SandyES00 Posted 24 Oct 2012 , 12:44am
post #1 of

Hi everyone. I am currently starting up an at home cake decorating business under the VA cottage law. I will not be licensed and inspected, but still legal under the law, so long as I follow certain restrictions (I would love to be licensed but have two dogs and the layout of my house makes inspection impossible). Among the restrictions is that I cannot use anything that requires "time or temperature control after preparation." I am a little confused about this and what it may include. I mean buttercream is pretty shelf stable with all the sugar, but at what point is it not? Sugar stabilizes so many things, I'm just not sure what I'm allowed to do and not allowed to do, like cream cheese frosting. Any thoughts on absolute no-no's and what people think are a go?

29 replies
FromScratchSF Posted 24 Oct 2012 , 1:06am
post #2 of

I'm a little confused by not being licensed but still being legal? How are you able to to one without the other? I only ask because you included it in your post.

I highly recommend that you take a manager's food handling course as offered by your county health inspector to learn about safe food preparation if it is not a requirement (although I'm astounded if it's not a requirement). Not only will it tell you the correct way to prepare food, but it will also help weed thru the advice you will probably receive here to get a firm answer on what you can and cannot do in your state.

To quickly answer your question, non-perishable is any food that has either water activity under .85 or a pH of 4.5 or below. These are the conditions bacteria like e. coli needs to thrive and grow. Time/temp principal refers more to savory food, meaning, for example, soup must be cooked to 165, kept hot at 135 or above, and properly rapidly cooled from 135 to 70 within 2 hours, then 70 to 41 in 4 hours.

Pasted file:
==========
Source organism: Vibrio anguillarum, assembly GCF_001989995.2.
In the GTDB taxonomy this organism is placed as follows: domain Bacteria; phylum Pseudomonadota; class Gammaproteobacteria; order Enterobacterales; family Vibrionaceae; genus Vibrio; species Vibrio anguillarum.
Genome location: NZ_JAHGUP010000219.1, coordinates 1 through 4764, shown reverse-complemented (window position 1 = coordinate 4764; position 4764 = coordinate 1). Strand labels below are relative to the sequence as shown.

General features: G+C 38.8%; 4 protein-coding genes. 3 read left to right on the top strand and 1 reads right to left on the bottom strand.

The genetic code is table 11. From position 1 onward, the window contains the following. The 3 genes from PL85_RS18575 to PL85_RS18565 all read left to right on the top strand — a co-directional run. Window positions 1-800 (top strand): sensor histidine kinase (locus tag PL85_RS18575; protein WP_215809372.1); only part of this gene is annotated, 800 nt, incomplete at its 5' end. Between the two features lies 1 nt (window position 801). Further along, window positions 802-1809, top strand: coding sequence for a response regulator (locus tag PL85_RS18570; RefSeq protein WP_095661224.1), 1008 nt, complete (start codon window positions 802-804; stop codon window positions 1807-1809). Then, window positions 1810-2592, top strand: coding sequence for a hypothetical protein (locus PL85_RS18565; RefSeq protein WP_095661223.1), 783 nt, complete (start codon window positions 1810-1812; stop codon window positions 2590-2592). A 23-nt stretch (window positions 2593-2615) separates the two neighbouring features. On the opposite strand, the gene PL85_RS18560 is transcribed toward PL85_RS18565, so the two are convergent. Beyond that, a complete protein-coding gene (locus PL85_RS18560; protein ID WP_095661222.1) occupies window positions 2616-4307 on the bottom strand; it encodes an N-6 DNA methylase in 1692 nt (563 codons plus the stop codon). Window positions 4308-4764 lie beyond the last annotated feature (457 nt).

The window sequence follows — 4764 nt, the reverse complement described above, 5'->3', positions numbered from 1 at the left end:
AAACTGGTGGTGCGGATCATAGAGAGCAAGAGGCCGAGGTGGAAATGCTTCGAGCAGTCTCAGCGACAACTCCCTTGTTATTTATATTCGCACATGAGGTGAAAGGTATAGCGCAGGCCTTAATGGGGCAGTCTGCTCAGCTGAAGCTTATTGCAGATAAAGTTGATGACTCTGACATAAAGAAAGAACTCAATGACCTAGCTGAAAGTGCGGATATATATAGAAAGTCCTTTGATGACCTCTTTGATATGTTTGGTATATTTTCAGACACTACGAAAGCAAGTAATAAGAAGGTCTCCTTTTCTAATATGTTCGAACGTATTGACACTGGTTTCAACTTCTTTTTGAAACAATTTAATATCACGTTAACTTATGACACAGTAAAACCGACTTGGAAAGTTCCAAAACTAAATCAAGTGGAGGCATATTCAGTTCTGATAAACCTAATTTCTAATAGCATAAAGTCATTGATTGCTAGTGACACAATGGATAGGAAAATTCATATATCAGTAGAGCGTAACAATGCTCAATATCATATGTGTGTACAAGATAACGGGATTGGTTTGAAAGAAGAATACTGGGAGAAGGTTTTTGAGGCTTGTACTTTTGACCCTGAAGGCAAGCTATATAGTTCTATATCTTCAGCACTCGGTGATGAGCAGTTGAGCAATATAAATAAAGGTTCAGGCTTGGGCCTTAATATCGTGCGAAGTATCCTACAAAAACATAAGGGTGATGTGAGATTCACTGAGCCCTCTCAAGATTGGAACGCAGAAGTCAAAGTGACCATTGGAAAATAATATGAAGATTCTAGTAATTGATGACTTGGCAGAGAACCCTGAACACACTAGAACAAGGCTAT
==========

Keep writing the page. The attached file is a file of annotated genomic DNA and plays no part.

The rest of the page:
These are national guidelines.

On a scientific level, cream cheese icing. cooked bacon and lemon curd is non-perishable because they either have a water content under .85 or they have a pH under 4.5. But your health department may have different guidelines, as I have read many people on here say their local HDs will not let them use lemon curd or cream cheese icing at their cottage business.

lorieleann Posted 24 Oct 2012 , 3:04am
post #3 of
Quote:
Originally Posted by FromScratchSF

I'm a little confused by not being licensed but still being legal? How are you able to to one without the other? I only ask because you included it in your post.




i don't know how it is in her neck of the woods, but in AZ the new cottage food law basically makes it *not* illegal and now permissible to produce baked and confectionary items in a home kitchen when following the department's rules: food handler card, following safe practices (gloves, bleach, separate storage of supplies), labeling as from a home-based kitchen, registration with the agency, and non-perishable goods.

It is not as strict as other states that require a home inspection and then issued licenses. So you aren't licensed, but you aren't illegal as it was categorized before.

FromScratchSF Posted 24 Oct 2012 , 3:41am
post #4 of

Ah thanks!

vgcea Posted 24 Oct 2012 , 4:12am
post #5 of
Quote:
Originally Posted by SandyES00